Emphasis on the word “retail”. For the past five decades I’ve, on occasion, roamed through Asia and, over the years have substituted 22-24K gold bangles of the same diameter (of the first one we bought) instead of refrigerator magnets. Over the years, she’s accumulated quite a few of them - in many different styles, depending on what country they were bought in.
Generally, these have come from ethnic Chinese or Indian environments where gold was the accepted alternative for rapidly inflating local currency. The buy/sell spreads are paper-thin and the price is adjusted proportional to the allow (24k is actually a bit too soft for bracelets as they easily deform, so 22K is the most frequent mix). After establishing the "value of the item, the balance 0of the negotiation is over the amount charged for “workmanship” which includes the shop’s profit.
I usually pre-prepare a matrix showing the price per gram (or local weight system, on occasion) of various karat purities in terms of local currency before we go shopping.
While the value of the purchases over time has appreciated, while selling items like this is easy in Asia, there are resale issues in the US which is more accustomed to 1 ounce slugs, so these trinkets do not form part of my “gold strategy”.
I do keep some physical metal in my bank’s safe deposit box (say 1% of assets) and about 15% of my equity portfolio is in various mining issues - some specifically gold orient, but most are broader in scope.
Gold is an imperfect hedge against inflation. While it retains value, it is most likely to soar in “value” when one’s currency is in the process of being destroyed. Unless all currencies simultaneously head towards no value as their values are simply ratios to each other), gold is simply a proxy for stronger currencies. During the financial crisis of 2009, gold soared in relation to the US dollar, but so did currencies like the Australian dollar, the Canadian dollar, the Euro and the Swiss frank. In fact, for most of the period (with one interim reset), while gold soared compared to the US dollar, it was nearly completely flat compared to the Australian buck. One saving grace for my stock portfolio is that a large portion has been valued in terms of foreign currencies for a very long time. Little comfort if stocks go lower, but this is hedged by the underlying currencies going up. (Of course, during periods when the USD rises, as it has more recently, the hedge is reversed).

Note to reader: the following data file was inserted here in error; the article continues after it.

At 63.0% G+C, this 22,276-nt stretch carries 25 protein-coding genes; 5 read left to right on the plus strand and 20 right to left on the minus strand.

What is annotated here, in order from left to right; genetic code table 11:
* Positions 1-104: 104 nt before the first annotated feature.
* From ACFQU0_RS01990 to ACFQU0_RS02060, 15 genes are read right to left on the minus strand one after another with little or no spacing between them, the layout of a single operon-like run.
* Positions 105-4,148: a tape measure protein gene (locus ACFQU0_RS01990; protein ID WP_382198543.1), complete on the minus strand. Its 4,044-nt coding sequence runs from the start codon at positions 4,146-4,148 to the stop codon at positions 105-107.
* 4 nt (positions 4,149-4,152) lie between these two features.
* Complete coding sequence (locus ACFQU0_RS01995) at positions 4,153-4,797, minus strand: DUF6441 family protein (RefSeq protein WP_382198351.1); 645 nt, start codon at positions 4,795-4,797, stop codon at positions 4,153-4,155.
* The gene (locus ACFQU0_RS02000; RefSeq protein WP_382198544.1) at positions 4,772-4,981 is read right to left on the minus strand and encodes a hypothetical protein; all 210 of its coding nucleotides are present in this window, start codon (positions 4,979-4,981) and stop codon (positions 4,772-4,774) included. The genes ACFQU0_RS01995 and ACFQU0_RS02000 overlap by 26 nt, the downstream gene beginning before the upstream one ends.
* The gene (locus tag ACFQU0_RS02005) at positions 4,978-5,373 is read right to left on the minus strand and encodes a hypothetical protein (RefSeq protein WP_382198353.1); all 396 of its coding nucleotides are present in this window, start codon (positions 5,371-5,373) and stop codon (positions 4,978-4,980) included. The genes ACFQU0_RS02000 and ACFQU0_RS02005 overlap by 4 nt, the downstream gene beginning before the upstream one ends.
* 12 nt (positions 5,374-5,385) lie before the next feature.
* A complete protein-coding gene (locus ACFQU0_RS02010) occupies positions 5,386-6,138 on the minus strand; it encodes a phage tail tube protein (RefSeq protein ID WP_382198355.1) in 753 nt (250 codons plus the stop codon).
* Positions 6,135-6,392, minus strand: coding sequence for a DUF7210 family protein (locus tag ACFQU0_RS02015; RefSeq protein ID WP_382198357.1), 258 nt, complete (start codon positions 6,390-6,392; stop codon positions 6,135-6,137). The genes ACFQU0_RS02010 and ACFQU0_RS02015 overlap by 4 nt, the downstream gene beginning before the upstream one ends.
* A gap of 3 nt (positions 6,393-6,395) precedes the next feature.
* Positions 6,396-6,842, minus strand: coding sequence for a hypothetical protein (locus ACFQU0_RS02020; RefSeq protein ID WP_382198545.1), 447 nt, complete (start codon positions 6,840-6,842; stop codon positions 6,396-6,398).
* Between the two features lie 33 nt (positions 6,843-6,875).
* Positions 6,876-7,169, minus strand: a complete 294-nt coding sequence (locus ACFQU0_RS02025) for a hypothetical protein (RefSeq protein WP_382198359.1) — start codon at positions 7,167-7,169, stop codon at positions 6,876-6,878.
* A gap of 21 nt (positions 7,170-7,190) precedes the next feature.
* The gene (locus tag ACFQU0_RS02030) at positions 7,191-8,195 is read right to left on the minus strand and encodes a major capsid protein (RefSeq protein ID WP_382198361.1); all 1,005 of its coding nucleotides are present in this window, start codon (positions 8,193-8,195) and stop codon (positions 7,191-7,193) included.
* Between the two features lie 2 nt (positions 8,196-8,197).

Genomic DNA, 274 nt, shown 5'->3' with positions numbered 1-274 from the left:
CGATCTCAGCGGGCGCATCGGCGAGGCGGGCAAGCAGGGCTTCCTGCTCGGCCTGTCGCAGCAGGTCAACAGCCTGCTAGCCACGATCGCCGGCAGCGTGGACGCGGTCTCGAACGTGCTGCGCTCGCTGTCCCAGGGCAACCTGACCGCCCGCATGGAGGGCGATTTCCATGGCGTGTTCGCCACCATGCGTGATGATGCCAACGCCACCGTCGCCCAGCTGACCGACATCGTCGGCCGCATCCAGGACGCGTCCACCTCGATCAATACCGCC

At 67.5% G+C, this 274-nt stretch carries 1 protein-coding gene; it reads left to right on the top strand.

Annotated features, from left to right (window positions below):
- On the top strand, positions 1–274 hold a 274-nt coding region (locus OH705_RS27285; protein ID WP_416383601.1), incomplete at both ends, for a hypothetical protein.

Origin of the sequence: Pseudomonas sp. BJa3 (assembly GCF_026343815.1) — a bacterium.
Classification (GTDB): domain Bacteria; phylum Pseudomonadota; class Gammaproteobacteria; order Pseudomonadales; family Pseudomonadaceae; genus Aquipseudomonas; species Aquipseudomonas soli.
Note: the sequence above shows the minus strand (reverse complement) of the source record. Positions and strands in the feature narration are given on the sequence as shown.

If I ever have to fall back on using the physical gold (something I think would be a black swan of Godzilla proportions), all the gold ETF shares that I might have owned would be most useful as electronic toilet paper. In the meantime, gold has been most to me because wearing the bangles puts a smile on my wife’s face.
When discussing gold, advertised retail price indicated by resellers has little importance except if you are forcing yourself to either buy or sell through them at any particular time. (One of my two “major” gold purchases (many years ago) was buying part of a recently divorced Indian woman’s dowry - all “known” 1 oz coins - at bouillon pricing in a win/win as neither of us had to pay a commission).